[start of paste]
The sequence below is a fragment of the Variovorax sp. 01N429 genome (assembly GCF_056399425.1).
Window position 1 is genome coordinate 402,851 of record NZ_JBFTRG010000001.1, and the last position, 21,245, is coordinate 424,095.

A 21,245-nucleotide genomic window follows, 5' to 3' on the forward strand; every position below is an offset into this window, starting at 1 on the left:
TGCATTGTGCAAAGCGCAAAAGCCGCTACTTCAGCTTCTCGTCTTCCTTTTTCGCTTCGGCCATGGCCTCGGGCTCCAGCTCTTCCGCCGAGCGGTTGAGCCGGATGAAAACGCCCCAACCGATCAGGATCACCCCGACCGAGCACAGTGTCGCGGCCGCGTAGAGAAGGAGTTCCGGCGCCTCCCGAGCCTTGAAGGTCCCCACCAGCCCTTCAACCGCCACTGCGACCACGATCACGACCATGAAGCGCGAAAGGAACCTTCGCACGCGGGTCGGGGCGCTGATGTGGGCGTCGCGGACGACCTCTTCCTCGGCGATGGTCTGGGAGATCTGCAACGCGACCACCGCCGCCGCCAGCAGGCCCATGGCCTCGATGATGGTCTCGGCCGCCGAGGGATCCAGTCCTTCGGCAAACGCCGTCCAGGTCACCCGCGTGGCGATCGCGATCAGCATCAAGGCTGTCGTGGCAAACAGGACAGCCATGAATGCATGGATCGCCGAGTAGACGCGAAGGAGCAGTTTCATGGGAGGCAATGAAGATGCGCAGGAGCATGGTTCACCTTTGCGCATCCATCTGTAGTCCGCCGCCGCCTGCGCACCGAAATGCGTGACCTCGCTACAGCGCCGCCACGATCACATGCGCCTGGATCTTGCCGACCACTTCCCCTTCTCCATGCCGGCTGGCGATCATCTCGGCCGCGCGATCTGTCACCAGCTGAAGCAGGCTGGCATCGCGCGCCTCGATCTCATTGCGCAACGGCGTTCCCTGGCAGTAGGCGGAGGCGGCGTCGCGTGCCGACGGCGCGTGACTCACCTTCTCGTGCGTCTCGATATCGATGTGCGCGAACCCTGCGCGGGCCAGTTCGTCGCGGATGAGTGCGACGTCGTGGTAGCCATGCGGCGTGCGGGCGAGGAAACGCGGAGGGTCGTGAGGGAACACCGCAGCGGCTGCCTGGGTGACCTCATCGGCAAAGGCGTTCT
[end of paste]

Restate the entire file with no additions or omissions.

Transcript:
The sequence below is a fragment of the Variovorax sp. 01N429 genome (assembly GCF_056399425.1).
Window position 1 is genome coordinate 402,851 of record NZ_JBFTRG010000001.1, and the last position, 21,245, is coordinate 424,095.

A 21,245-nucleotide genomic window follows, 5' to 3' on the forward strand; every position below is an offset into this window, starting at 1 on the left:
TGCATTGTGCAAAGCGCAAAAGCCGCTACTTCAGCTTCTCGTCTTCCTTTTTCGCTTCGGCCATGGCCTCGGGCTCCAGCTCTTCCGCCGAGCGGTTGAGCCGGATGAAAACGCCCCAACCGATCAGGATCACCCCGACCGAGCACAGTGTCGCGGCCGCGTAGAGAAGGAGTTCCGGCGCCTCCCGAGCCTTGAAGGTCCCCACCAGCCCTTCAACCGCCACTGCGACCACGATCACGACCATGAAGCGCGAAAGGAACCTTCGCACGCGGGTCGGGGCGCTGATGTGGGCGTCGCGGACGACCTCTTCCTCGGCGATGGTCTGGGAGATCTGCAACGCGACCACCGCCGCCGCCAGCAGGCCCATGGCCTCGATGATGGTCTCGGCCGCCGAGGGATCCAGTCCTTCGGCAAACGCCGTCCAGGTCACCCGCGTGGCGATCGCGATCAGCATCAAGGCTGTCGTGGCAAACAGGACAGCCATGAATGCATGGATCGCCGAGTAGACGCGAAGGAGCAGTTTCATGGGAGGCAATGAAGATGCGCAGGAGCATGGTTCACCTTTGCGCATCCATCTGTAGTCCGCCGCCGCCTGCGCACCGAAATGCGTGACCTCGCTACAGCGCCGCCACGATCACATGCGCCTGGATCTTGCCGACCACTTCCCCTTCTCCATGCCGGCTGGCGATCATCTCGGCCGCGCGATCTGTCACCAGCTGAAGCAGGCTGGCATCGCGCGCCTCGATCTCATTGCGCAACGGCGTTCCCTGGCAGTAGGCGGAGGCGGCGTCGCGTGCCGACGGCGCGTGACTCACCTTCTCGTGCGTCTCGATATCGATGTGCGCGAACCCTGCGCGGGCCAGTTCGTCGCGGATGAGTGCGACGTCGTGGTAGCCATGCGGCGTGCGGGCGAGGAAACGCGGAGGGTCGTGAGGGAACACCGCAGCGGCTGCCTGGGTGACCTCATCGGCAAAGGCGTTCT